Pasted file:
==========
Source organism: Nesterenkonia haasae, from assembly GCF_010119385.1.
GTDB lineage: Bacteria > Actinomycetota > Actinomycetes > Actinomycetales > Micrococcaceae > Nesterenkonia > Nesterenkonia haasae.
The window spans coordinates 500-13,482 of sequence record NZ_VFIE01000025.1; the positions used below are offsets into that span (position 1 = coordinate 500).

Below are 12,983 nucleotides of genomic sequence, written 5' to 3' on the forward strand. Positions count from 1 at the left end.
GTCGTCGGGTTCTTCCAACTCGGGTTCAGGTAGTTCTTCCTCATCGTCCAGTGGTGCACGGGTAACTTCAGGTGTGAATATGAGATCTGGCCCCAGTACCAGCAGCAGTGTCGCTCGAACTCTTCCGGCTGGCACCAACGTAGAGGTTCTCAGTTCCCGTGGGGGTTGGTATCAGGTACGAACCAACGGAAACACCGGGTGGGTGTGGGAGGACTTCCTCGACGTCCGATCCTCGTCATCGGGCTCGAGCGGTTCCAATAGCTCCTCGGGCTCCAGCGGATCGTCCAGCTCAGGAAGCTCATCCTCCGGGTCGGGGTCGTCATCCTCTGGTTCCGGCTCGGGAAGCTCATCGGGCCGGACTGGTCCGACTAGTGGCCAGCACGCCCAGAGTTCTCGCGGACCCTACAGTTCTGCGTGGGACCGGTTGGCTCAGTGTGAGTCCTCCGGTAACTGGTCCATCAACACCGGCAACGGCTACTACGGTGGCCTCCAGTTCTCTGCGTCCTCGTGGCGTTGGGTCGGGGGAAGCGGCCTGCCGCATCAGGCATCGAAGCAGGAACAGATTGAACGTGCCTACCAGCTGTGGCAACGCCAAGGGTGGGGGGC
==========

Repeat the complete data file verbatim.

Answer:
Source organism: Nesterenkonia haasae, from assembly GCF_010119385.1.
GTDB lineage: Bacteria > Actinomycetota > Actinomycetes > Actinomycetales > Micrococcaceae > Nesterenkonia > Nesterenkonia haasae.
The window spans coordinates 500-13,482 of sequence record NZ_VFIE01000025.1; the positions used below are offsets into that span (position 1 = coordinate 500).

Below are 12,983 nucleotides of genomic sequence, written 5' to 3' on the forward strand. Positions count from 1 at the left end.
GTCGTCGGGTTCTTCCAACTCGGGTTCAGGTAGTTCTTCCTCATCGTCCAGTGGTGCACGGGTAACTTCAGGTGTGAATATGAGATCTGGCCCCAGTACCAGCAGCAGTGTCGCTCGAACTCTTCCGGCTGGCACCAACGTAGAGGTTCTCAGTTCCCGTGGGGGTTGGTATCAGGTACGAACCAACGGAAACACCGGGTGGGTGTGGGAGGACTTCCTCGACGTCCGATCCTCGTCATCGGGCTCGAGCGGTTCCAATAGCTCCTCGGGCTCCAGCGGATCGTCCAGCTCAGGAAGCTCATCCTCCGGGTCGGGGTCGTCATCCTCTGGTTCCGGCTCGGGAAGCTCATCGGGCCGGACTGGTCCGACTAGTGGCCAGCACGCCCAGAGTTCTCGCGGACCCTACAGTTCTGCGTGGGACCGGTTGGCTCAGTGTGAGTCCTCCGGTAACTGGTCCATCAACACCGGCAACGGCTACTACGGTGGCCTCCAGTTCTCTGCGTCCTCGTGGCGTTGGGTCGGGGGAAGCGGCCTGCCGCATCAGGCATCGAAGCAGGAACAGATTGAACGTGCCTACCAGCTGTGGCAACGCCAAGGGTGGGGGGC